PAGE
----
Last summer’s announcement that Hold Steady frontman Craig Finn was releasing his first solo album left me with a few questions. First and foremost, why?
Was the Hold Steady not giving him ample breathing room? Although the Brooklyn-born band are energetic and Springsteen-like, Finn’s lyrics, reflecting mad tales of drug-crazed kids, redemption, and Rock & Roll problems, seem deeply personal, if not biographical. So what’s the point?
Finn answers this on Clear Heart Full Eyes.
Craig Finn solo touches on a lot of the same themes as his bar-band alter ego, including his strange blend of Catholicism that the band brought to the forefront in their mangnum opus Separation Sunday.
However, while the 2005 album explores the concept through a cast of characters that seem to be pulled from a Russian novel or heavy beat book, Finn appears to drop the stand-ins on Clear Heart Full Eyes, and in songs like “New Friend Jesus” and “Honolulu Blues,” delivers a more vulnerable, honest take on his faith than any Hold Steady song.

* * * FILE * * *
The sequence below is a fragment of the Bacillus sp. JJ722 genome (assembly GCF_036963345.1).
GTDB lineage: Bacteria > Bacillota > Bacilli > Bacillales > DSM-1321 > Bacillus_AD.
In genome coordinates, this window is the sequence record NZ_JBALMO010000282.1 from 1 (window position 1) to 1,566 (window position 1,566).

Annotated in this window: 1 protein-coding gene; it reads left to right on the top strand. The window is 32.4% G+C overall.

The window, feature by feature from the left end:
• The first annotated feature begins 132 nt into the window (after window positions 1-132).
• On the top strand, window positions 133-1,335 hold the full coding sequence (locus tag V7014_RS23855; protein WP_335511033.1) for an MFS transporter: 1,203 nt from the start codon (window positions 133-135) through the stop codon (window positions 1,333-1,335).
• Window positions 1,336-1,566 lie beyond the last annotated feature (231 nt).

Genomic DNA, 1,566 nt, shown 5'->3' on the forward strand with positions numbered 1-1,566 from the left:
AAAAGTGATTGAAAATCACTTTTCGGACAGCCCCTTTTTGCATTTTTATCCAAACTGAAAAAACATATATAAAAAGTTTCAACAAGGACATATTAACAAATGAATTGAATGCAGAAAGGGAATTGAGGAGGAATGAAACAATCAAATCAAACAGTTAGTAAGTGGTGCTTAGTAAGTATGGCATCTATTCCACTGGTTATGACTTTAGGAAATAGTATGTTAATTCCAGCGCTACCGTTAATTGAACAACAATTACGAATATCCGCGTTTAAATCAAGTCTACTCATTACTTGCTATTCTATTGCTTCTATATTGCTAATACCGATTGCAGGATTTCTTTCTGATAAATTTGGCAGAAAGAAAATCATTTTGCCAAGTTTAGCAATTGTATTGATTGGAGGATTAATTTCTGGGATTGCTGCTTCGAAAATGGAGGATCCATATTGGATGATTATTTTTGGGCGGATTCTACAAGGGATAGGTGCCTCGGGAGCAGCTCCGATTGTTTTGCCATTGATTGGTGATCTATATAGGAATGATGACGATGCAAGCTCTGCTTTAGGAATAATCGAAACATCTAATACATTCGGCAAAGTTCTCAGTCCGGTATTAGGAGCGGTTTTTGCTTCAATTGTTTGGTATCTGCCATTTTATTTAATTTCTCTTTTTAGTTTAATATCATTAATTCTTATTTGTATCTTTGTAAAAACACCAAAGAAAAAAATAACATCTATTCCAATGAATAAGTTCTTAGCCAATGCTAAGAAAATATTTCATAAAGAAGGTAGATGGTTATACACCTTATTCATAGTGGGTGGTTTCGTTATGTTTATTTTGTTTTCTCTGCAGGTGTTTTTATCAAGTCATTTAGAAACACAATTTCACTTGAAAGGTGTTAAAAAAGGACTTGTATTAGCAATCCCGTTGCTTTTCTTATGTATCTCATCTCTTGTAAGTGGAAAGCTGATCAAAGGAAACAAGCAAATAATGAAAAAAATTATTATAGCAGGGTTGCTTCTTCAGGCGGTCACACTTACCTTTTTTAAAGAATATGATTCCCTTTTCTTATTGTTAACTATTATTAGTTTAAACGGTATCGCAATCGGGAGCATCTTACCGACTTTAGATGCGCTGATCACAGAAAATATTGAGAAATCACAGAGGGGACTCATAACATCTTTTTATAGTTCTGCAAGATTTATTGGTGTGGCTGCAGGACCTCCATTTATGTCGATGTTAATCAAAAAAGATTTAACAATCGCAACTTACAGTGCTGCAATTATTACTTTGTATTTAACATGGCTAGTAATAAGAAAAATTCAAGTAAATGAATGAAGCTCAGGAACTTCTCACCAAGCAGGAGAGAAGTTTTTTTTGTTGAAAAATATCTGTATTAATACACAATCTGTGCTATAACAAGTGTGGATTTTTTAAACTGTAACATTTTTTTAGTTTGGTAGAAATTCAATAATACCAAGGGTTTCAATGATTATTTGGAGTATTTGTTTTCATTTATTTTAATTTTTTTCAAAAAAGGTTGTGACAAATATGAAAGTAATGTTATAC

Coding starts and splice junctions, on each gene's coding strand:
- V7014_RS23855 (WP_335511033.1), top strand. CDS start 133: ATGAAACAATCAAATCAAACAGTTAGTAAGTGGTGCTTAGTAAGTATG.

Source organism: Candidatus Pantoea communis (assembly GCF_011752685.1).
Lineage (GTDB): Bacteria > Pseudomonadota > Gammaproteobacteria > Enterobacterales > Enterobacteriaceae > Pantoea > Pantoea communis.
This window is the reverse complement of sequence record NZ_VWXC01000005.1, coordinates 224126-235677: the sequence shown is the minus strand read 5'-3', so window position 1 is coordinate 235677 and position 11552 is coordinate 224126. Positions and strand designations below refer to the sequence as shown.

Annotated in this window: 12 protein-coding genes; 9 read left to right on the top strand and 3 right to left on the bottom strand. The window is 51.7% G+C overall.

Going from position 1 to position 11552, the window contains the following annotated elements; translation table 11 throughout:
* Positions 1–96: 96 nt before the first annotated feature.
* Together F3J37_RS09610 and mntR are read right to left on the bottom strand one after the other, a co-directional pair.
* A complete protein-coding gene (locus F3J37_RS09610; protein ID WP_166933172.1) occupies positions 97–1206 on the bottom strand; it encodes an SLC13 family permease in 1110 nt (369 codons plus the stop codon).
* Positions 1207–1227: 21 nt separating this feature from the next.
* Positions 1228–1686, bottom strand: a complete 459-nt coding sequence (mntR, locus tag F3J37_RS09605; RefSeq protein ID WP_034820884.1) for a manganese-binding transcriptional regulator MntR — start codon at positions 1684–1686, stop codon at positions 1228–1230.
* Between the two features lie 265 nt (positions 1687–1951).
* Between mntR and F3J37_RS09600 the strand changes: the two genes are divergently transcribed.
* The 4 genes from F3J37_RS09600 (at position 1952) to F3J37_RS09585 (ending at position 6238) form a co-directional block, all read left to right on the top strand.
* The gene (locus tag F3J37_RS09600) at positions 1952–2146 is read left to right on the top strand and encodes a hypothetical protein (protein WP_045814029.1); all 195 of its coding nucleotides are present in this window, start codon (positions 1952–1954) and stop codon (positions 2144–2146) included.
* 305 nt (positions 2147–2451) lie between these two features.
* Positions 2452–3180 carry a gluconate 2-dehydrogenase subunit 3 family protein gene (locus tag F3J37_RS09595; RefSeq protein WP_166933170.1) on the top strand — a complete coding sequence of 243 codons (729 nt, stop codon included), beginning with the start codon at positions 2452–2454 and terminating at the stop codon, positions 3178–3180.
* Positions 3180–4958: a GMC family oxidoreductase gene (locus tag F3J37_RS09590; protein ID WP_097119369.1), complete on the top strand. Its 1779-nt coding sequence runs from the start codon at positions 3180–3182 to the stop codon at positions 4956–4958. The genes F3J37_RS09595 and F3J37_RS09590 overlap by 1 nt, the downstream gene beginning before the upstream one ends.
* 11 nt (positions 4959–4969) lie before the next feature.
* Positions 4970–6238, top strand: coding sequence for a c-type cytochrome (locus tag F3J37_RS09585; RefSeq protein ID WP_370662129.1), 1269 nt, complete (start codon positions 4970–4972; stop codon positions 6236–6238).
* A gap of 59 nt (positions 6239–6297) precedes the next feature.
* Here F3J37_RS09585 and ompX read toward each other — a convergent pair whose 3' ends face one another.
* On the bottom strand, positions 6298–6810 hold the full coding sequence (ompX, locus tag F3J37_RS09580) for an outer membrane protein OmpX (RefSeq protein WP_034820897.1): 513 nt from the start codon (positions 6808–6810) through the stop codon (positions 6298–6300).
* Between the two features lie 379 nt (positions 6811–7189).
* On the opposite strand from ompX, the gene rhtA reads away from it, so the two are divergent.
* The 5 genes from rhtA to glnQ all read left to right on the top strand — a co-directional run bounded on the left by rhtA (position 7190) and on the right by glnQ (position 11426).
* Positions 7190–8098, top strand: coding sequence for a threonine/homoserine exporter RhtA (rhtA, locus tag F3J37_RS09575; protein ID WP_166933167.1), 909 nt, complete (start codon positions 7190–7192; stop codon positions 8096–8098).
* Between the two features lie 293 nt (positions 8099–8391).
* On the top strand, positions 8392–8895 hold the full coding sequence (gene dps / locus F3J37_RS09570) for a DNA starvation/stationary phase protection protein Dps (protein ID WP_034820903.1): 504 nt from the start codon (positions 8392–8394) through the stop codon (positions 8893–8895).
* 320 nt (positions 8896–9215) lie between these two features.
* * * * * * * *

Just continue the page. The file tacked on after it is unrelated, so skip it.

“We’re awake and we’re aware, that we’re confused and cold and scared and the cross reminds us that He died for me and you,” Finn sings on the latter, describing the comfort he finds in religion.
Musically, the album shares this stripped-down, more forward approach. It’s a lot less bombastic than Hold Steady numbers, instead putting the emphasis solely on what Finn’s trying to say via his trademark talk-sing.
For a project that signals a toned-down direction, Finn couldn’t have picked a better venue in DC than the Rock & Roll Hotel. Whenever the Hold Steady comes to town, they sell out the 9:30 Club and the night has the weird feeling of seeing rock legends like Kiss or Springstreen. However, while Finn will be playing to a sold-out crowd on Sunday, it’s a much more intimate setting than the 9:30 or even the Black Cat.
Marecellus Hall, an illustrator who previously sang for the band White Hassle, opens the show.